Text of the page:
The Good, The Bad, and The Soul Mate

Humans are a social species. We need to interact with one another in order to find someone to whom we feel superior. I don’t know if we’re inherently monogamous, but at some point, someone decided that we should be, so here we are, either married or searching for that one person with whom we can live out our remaining days enjoying what’s come to be known as ‘being happy’.

At some point, probably in the sixties, some ugly person who refused to give up hope coined the term ‘soul mate’. This person probably refused to drop acid, too, which may have been the solution to their dilemma all along. Other effective treatments for the affliction of being ghastly include alcohol, mushrooms, and masks. But I digress. The theory of soul mates states that there is someone out there who was created to perfectly compliment you, and finding this person means finding happiness.

Soul Mate apologists believe that spiritual stasis between two people can be attained and maintained if the attributes each one brings to the relationship are concisely complimentary to one another. They assume that the balance struck between two such people will make those people invariably happy.

Nay, friends. Nay.

I’ve been with my beautiful wife eight years; that’s over a fourth of my life. In that time we’ve talked about everything. We’ve covered the spectrum ranging from the mundane details of the day, to really important things like why a person can’t just decide not to make gravy at the last minute just because it happens to make that person nauseous, especially when that person promised to prepare a good old clog-your-arteries feast for me as a reward for cleaning out the garage.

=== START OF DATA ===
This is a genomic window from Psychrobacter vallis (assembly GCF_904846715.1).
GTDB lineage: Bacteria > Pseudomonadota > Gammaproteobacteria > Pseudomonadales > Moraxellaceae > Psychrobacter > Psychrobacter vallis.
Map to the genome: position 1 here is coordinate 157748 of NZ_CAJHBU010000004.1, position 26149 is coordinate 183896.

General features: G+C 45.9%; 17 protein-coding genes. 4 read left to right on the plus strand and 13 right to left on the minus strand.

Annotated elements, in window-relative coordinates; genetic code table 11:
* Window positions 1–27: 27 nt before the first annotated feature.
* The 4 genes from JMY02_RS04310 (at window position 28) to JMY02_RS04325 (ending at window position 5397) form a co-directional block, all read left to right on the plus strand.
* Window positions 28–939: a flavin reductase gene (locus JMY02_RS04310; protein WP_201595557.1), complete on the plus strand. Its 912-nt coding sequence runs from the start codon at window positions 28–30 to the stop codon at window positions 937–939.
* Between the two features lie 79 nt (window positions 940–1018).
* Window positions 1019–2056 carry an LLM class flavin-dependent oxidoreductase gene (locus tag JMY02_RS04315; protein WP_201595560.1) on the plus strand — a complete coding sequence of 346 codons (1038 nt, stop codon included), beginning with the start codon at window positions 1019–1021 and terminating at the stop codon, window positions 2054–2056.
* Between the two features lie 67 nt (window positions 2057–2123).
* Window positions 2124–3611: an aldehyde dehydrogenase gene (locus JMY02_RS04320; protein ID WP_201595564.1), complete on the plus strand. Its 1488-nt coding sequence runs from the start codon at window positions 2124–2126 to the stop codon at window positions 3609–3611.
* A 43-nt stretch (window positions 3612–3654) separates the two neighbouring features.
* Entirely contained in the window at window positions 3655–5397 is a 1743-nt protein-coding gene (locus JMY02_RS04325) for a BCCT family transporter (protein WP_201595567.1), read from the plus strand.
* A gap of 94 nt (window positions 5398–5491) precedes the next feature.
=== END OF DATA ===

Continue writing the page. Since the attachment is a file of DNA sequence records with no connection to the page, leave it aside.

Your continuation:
The conversation between two people bound by the vows of marriage tends to get creative, because lets face it, after a few years, you run out of things to talk about. Instead of concocting fallacious stories about which to comment, though, some people decide to have children. Not because of the joys of being a parent; joys that include never sleeping, having oatmeal thrown at your face, smelling like vomit at job interviews, and dealing with diapers that double your child’s weight when filled. Kids aren’t even made because conceiving them is fun. Kids are made because this person, whom you desperately love, has run out of material, and so have you. Kids are made because you know that fresh topics for conversations will spring up. Conversations such as spaghetti sauce smeared on the brand new plasma TV screen, or your child falling into Long Island Sound, are easily worth the $100,000.00 dollars it costs to raise a child.

That’s not to say we don’t still have grown up discussions after we get our baby to sleep. We lay in bed and talk, reminding the other how much we love them by saying sweet nothings in hushed whispers such as “Would you SHUT UP, you’re going to wake up the baby.” And “Did you leave the downstairs a mess again?”

Sometimes the silence is preferable.

Occasionally (about three times a week) I wish I had this specific superpower.

“Trevor,” you ask, “Be it the power to fly?”

Not even close, says I!

“Trevor,” you ask, “Be it the power to run at great speeds?”

Wrong again!

“Trevor,” you ask (You persistent pest) “Be it the power to balance your checkbook?”

Ha! Never!

I want the power, to inflict upon myself at will, short term amnesia.